When designing for a scroll-and-select device, and a Vertical List is called for, you discover that displaying small amounts of additional information for each line would provide additional value.

This function relies on a focus or hover state, so for mobiles is only really applicable to scroll-and-select devices. Many application frameworks support this feature natively. Web interaction will require scripting.

In the Fisheye List, the item in focus expands to display additional information. All others remain at their minimized state.


In a Fisheye List, items not in focus appear exactly as they do in any other type of Vertical List.

When a list item is in focus, but not selected, it will expand vertically. This additional room will be use to display more information about the list item.

The term refers to the "fisheye" lens, which has severe spherical distortion. Items in the center of the viewing area are much larger than those at the edges.


As with other list items, details of arrangement are almost unlimited, and are not considered variations in principle.

This only works with selection methods that allow focus (or hover state) separate from selection. Current touch and pen devices do not support a hover or focus state, so cannot use this. If you need something similar for those devices, or to preserve similarity of function on several device classes, the Windowshade pattern, or a Pop-Up may be applied to each line item instead.

Do note that hover state indication is possible on many devices with touch screens, if they also have a 5-way-pad directional control. The list on such a device would have to be designed to operate in both modes. If a Fisheye List is required, then one of the touch actions may need to cause different behaviors on the list.

As each item comes into focus, it is expanded and additional information is presented. This only works well on scroll-and-select devices, and generally one item will always be in focus, and expanded. Here, the second item is in focus, then the user scrolls down one to make the third item in focus.

Interaction Details

On hover (when an item is in focus) the line item will expand, pushing all those below it down. The new information will not over-write other items in the list. Any Pagination or Location Within indicators will have to take this into account, as the number of items displayed may change.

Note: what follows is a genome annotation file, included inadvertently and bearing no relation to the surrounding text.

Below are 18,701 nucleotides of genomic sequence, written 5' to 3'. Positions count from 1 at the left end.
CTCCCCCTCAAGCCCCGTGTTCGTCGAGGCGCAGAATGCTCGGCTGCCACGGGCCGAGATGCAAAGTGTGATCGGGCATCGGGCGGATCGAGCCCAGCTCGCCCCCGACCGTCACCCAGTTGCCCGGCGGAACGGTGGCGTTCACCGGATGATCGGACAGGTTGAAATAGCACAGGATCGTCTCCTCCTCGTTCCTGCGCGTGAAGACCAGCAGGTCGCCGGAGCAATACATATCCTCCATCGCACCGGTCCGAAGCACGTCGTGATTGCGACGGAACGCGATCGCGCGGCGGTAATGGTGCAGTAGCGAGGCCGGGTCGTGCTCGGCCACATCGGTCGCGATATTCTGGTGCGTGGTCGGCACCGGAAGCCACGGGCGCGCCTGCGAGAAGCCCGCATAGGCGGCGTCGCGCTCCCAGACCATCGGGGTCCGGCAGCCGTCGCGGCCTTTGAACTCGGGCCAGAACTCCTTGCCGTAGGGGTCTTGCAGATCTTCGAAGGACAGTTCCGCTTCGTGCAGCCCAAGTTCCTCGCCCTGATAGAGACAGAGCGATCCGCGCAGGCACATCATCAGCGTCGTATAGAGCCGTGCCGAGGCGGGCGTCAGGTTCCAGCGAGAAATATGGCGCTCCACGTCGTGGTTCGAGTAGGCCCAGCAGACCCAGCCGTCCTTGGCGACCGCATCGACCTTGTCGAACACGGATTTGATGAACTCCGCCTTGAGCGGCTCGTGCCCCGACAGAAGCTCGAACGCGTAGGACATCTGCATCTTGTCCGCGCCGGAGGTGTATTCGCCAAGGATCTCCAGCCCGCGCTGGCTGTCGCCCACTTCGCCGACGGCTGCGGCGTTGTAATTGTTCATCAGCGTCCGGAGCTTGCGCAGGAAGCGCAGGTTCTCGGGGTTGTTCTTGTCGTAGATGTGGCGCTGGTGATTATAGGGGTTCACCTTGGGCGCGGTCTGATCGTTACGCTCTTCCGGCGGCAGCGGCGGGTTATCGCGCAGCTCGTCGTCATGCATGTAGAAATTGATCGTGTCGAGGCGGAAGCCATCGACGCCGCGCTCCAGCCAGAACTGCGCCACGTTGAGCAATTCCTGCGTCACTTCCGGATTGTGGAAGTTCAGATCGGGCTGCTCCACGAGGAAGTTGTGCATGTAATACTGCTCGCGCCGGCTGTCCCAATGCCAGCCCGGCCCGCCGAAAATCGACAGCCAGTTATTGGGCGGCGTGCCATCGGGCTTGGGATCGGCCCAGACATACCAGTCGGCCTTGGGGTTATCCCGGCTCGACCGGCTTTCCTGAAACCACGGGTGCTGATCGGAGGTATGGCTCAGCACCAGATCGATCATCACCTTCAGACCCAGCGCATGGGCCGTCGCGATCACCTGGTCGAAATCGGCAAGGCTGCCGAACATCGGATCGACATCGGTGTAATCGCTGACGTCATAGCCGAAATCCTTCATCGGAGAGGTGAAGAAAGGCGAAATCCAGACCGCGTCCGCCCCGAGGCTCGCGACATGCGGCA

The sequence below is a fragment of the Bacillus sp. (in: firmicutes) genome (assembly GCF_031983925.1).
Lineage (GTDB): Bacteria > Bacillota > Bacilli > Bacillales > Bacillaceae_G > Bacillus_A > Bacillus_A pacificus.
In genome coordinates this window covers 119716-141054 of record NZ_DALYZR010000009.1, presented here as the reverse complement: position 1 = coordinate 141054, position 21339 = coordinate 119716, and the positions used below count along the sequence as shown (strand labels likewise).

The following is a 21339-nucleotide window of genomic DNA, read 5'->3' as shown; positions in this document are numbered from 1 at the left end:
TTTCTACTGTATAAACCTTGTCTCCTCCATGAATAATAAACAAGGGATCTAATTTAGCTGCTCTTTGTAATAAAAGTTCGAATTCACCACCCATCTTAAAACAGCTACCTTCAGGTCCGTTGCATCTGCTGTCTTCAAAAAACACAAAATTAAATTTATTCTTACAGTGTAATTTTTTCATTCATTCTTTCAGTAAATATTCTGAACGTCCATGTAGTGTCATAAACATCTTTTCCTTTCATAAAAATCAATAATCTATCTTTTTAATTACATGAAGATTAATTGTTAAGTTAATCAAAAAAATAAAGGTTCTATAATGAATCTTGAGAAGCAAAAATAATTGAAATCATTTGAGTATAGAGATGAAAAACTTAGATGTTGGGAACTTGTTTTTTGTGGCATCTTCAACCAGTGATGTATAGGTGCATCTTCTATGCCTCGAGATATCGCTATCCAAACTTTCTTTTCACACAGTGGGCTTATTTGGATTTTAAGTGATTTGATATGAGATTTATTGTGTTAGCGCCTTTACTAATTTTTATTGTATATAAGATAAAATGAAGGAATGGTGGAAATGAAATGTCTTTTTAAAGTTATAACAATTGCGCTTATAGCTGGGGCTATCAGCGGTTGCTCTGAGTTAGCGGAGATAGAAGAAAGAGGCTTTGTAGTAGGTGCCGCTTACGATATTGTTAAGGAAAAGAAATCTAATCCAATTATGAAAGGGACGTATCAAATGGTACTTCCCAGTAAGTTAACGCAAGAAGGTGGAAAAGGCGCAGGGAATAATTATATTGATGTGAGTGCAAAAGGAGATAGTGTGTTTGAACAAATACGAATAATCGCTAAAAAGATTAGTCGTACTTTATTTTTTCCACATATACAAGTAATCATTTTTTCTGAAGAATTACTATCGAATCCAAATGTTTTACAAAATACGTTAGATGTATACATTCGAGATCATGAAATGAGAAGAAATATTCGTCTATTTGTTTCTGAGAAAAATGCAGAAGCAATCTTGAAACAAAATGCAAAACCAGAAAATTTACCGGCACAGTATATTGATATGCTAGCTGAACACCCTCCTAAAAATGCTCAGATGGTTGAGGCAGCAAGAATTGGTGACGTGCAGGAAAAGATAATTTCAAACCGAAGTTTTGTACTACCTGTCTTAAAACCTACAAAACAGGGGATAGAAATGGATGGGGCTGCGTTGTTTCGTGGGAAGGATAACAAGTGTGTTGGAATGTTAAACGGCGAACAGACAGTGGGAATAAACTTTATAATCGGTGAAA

When technically feasible, you should make the line item expand by transitioning to the new size, and revealing the new information as an animation.

Selection of an expanded item may perform any action desired, as with all other lists.

Presentation Details

An expanded list item will open downward, leaving the top of the list item in the same place.

You should leave most or all of the layout and content visible before expansion unchanged, and in place. Add additional information in the space available below this information.

Additional information should generally be of lower-priority, so in smaller type or with lower contrast. Optionally, if truncation of the original list item information is a serious problem, such as with a book title, you may make the remaining information (at the same display type) wrap to another line. Rarely, when the point of the Fisheye List is to expand key information, the design may consider expansion to be from the middle, pushing any secondary information to the bottom of the list area, and using the newly expanded middle space to display the longer title.

When expanded, additional information is presented, and this doesn't always have to be text. Here, an image of the contact uses alignment reminiscent of a Thumbnail List to expand on the information in line. This is also one good solution for Thumbnail Lists where few of the list items have an associated image. You can also display other types information. For example, a text-only list may be expanded to include a thumbnail, either because not all information has images, or to provide for larger thumbnails than would otherwise be practical to display. An address book can expand to include call record information.

You should use care to assure the size of the expanded list item is clear, and it does not appear to be two items, or that it become confused with other list items.


Images, when used as a Thumbnail List should generally not expand, or change size. This throws off the alignment of text and reduces the amount of text visible, significantly reducing user understanding of the state change and slowing responses.

Do not confuse this pattern with others, such as Pop-Up. The expanded state pushes following items down the page, and never overlaps them.

Whenever possible, provide transition animations. Avoid jumping to the open state, and never refresh the entire screen. Users will not see the relationship between the two states and the value of the pattern will become lost. If this cannot be done for technical reasons, use another pattern.

Next: Carousel

Discuss & Add

Please do not change content above this like, as it's a perfect match with the printed book. Everything else you want to add goes down here.


If you want to add examples (and we occasionally do also) add them here.

Make a new section

Just like this. If, for example, you want to argue about the differences between, say, Tidwell's Vertical Stack, and our general concept of the List, then add a section to discuss. If we're successful, we'll get to make a new edition and will take all these discussions into account.

Fisheye List (last edited 2013-04-10 23:58:00 by shoobe01)